The couples were at the “love” need when they committed, and years later when one moves up to self actualization need, the other may not be ready or they just do not relate to each other’s higher needs.
With this co-relation, it becomes pretty clear why some couples who were deeply in love grew out of it over time. The couples were at the “love” need when they committed, and years later when one moves up to self actualization need, the other may not be ready or they just do not relate to each other’s higher needs.
One size doesn’t fit all – arranged marriage could work for some, love marriage for others. What’s important is – the clarity on your need to get into a committed relationship. What “need level” are you trying to fulfill? – This helps you figure out what you need to look for.
If your need for a relationship is at the self actualization level – it is very important that beyond emotional connectedness, you have insights into each other’s real self. It’s not just emotional compatibility but intellectual as well as spiritual (spiritual is not religious) compatibility that is important for “self actualization couples.”
Happy Indian couple image via Shutterstock
Sophia is the founder of Soul Cafe, a mom, a travel and life enthusiast. She has keen interest in studying human relationships and behavioral patterns. After a decade of playing various roles in the corporate read more...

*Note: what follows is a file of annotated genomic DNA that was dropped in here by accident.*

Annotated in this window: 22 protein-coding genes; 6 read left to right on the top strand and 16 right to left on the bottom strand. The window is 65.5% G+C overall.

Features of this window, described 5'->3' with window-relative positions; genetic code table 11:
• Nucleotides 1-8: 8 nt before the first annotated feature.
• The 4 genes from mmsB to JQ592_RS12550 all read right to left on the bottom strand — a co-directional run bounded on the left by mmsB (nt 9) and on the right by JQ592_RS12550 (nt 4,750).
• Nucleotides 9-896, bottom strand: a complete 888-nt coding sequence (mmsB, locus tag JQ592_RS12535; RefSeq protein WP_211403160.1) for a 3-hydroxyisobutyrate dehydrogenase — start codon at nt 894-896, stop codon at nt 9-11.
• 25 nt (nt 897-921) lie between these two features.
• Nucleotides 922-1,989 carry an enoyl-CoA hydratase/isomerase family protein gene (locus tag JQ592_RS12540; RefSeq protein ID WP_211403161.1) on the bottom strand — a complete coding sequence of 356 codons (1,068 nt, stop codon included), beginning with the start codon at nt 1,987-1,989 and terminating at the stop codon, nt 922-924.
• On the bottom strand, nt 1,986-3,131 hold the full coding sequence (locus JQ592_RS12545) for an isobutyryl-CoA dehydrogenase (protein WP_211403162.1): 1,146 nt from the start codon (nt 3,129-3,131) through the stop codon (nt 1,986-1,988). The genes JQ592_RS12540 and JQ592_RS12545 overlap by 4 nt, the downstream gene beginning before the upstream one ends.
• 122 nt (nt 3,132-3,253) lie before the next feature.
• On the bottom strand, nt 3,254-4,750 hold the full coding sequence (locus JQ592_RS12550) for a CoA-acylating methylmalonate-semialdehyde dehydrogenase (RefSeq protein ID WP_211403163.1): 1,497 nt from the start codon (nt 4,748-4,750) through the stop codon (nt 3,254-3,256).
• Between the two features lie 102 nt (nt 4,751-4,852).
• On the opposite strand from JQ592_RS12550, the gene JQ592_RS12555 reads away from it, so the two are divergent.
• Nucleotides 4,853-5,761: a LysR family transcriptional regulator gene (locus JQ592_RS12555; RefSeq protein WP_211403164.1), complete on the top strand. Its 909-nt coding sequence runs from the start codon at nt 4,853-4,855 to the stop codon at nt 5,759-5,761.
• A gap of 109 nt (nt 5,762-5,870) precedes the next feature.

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If you want to get back to work after a break, here’s the ultimate guide to return to work programs in India from tech, finance or health sectors - for women just like you!
Last week, I was having a conversation with a friend related to personal financial planning and she shared how she had had fleeting thoughts about joining work but she was apprehensive to take the plunge. She was unaware of return to work programs available in India.
She had taken a 3-year long career break due to child care and the disconnect from the job arena that she spoke about is something several women in the same situation will relate to.
More often than not, women take a break from their careers to devote time to their kids because we still do not have a strong eco-system in place that can support new mothers, even though things are gradually changing on this front.
A married woman has to wear a sari, sindoor, mangalsutra, bangles, anklets, and so much more. What do these ornaments have to do with my love, respect, and commitment to my husband?
They: Are you married?
They: But You don’t look like it
Me: (in my Mind) Why should I?
Why is being married not enough for a woman, and she needs to look married too? I am tired of such comments in the nearly four years of being married.
I believe that anything that is forced is not right. I must have a choice. I am a living human, not a puppet. And I am not stopping anyone by not following any tradition. You are free to do whatever you like to do. But do not force others. It’s depressing.